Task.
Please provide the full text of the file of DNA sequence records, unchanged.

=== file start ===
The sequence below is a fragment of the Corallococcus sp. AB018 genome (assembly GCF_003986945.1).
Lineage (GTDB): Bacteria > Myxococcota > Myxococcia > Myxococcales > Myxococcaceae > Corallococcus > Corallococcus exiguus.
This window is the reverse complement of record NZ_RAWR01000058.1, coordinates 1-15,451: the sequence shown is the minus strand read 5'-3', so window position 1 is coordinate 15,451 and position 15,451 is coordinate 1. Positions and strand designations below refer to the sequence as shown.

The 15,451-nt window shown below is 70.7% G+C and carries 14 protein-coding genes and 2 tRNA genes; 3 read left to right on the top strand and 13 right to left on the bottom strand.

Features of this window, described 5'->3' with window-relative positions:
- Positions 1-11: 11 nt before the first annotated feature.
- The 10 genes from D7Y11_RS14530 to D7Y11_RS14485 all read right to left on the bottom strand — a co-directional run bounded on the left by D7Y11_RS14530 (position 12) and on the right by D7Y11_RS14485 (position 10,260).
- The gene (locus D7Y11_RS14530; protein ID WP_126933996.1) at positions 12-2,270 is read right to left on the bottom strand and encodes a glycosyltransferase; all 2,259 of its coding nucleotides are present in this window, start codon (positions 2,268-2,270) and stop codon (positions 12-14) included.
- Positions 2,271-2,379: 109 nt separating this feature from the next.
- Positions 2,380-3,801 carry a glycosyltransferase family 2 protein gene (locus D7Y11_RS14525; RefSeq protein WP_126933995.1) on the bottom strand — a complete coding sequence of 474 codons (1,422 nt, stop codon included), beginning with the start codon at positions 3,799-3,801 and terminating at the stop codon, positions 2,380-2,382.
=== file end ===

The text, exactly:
The sequence below is a fragment of the Corallococcus sp. AB018 genome (assembly GCF_003986945.1).
Lineage (GTDB): Bacteria > Myxococcota > Myxococcia > Myxococcales > Myxococcaceae > Corallococcus > Corallococcus exiguus.
This window is the reverse complement of record NZ_RAWR01000058.1, coordinates 1-15,451: the sequence shown is the minus strand read 5'-3', so window position 1 is coordinate 15,451 and position 15,451 is coordinate 1. Positions and strand designations below refer to the sequence as shown.

The 15,451-nt window shown below is 70.7% G+C and carries 14 protein-coding genes and 2 tRNA genes; 3 read left to right on the top strand and 13 right to left on the bottom strand.

Features of this window, described 5'->3' with window-relative positions:
- Positions 1-11: 11 nt before the first annotated feature.
- The 10 genes from D7Y11_RS14530 to D7Y11_RS14485 all read right to left on the bottom strand — a co-directional run bounded on the left by D7Y11_RS14530 (position 12) and on the right by D7Y11_RS14485 (position 10,260).
- The gene (locus D7Y11_RS14530; protein ID WP_126933996.1) at positions 12-2,270 is read right to left on the bottom strand and encodes a glycosyltransferase; all 2,259 of its coding nucleotides are present in this window, start codon (positions 2,268-2,270) and stop codon (positions 12-14) included.
- Positions 2,271-2,379: 109 nt separating this feature from the next.
- Positions 2,380-3,801 carry a glycosyltransferase family 2 protein gene (locus D7Y11_RS14525; RefSeq protein WP_126933995.1) on the bottom strand — a complete coding sequence of 474 codons (1,422 nt, stop codon included), beginning with the start codon at positions 3,799-3,801 and terminating at the stop codon, positions 2,380-2,382.